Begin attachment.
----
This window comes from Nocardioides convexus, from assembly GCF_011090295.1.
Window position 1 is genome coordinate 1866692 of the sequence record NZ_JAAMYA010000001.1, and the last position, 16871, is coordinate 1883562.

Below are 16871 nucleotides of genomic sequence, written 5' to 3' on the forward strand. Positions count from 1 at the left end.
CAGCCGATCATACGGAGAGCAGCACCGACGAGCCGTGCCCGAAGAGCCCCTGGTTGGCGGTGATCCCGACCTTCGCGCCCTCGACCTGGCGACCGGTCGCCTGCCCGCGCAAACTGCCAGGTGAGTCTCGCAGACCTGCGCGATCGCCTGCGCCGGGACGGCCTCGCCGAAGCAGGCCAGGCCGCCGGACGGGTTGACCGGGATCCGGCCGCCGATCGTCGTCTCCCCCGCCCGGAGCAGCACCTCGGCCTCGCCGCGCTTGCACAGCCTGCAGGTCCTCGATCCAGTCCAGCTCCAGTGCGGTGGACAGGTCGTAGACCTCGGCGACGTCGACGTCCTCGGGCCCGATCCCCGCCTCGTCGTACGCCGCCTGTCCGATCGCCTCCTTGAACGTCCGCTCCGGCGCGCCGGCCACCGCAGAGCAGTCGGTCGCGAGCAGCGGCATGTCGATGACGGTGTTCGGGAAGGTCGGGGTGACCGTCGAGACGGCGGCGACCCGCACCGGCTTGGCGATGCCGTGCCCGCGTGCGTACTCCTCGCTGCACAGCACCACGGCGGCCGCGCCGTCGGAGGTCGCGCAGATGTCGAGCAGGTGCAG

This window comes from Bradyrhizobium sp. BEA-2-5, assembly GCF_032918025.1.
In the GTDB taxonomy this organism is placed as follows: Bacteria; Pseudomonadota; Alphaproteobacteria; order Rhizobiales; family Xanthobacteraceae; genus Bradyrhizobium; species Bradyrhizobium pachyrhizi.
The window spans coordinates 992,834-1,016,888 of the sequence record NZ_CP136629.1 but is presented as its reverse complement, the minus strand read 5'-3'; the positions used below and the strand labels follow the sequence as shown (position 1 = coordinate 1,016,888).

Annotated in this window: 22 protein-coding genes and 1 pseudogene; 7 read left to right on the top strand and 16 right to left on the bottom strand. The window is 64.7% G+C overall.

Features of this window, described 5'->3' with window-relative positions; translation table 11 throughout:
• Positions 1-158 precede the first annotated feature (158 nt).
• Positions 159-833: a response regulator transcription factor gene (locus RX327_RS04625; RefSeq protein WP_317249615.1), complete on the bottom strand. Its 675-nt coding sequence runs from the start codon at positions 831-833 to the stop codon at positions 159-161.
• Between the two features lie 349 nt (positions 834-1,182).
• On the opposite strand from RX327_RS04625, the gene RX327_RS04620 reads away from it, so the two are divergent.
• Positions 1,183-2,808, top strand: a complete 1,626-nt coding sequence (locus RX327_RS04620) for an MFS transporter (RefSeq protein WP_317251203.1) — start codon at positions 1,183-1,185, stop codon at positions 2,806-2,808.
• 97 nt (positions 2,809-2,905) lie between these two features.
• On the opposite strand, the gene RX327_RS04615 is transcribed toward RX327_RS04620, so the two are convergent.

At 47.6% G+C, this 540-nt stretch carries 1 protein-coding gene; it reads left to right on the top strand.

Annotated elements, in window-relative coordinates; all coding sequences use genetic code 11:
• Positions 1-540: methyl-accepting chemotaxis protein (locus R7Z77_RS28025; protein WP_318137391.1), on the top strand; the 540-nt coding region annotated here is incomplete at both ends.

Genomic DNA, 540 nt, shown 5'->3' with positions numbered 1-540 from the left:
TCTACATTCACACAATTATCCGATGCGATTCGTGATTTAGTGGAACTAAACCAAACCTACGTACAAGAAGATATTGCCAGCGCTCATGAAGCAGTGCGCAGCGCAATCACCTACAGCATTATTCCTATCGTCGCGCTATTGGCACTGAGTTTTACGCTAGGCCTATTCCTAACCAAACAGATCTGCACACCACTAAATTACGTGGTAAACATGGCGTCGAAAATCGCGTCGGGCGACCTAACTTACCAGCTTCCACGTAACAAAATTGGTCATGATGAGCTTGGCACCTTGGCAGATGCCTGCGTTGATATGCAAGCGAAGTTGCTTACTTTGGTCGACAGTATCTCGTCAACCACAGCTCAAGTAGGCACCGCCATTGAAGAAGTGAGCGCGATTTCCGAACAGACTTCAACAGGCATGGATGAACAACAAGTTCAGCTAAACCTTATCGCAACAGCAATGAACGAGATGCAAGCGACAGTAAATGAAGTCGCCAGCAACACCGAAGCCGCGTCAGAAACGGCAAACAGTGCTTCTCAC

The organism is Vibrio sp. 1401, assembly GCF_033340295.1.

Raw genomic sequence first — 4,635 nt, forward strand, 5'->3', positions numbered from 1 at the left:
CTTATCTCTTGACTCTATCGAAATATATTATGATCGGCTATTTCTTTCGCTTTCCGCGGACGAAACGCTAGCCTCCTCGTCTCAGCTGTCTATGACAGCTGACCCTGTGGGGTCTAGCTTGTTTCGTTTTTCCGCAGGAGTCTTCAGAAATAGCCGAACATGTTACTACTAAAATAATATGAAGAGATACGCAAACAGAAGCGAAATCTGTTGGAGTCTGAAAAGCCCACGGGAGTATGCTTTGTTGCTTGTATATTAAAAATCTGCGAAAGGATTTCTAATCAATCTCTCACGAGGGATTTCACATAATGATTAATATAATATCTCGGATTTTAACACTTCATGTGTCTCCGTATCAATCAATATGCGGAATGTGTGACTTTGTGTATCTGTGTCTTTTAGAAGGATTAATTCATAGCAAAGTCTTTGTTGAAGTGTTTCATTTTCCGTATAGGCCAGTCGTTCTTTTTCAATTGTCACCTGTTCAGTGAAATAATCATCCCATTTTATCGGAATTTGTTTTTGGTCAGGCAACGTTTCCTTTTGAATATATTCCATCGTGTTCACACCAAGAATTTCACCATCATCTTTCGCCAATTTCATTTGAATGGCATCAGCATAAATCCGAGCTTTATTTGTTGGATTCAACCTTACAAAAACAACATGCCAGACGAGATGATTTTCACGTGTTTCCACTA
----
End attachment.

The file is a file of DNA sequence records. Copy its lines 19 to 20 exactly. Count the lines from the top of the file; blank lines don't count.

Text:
• Positions 1-540: methyl-accepting chemotaxis protein (locus R7Z77_RS28025; protein WP_318137391.1), on the top strand; the 540-nt coding region annotated here is incomplete at both ends.

Genomic DNA, 540 nt, shown 5'->3' with positions numbered 1-540 from the left: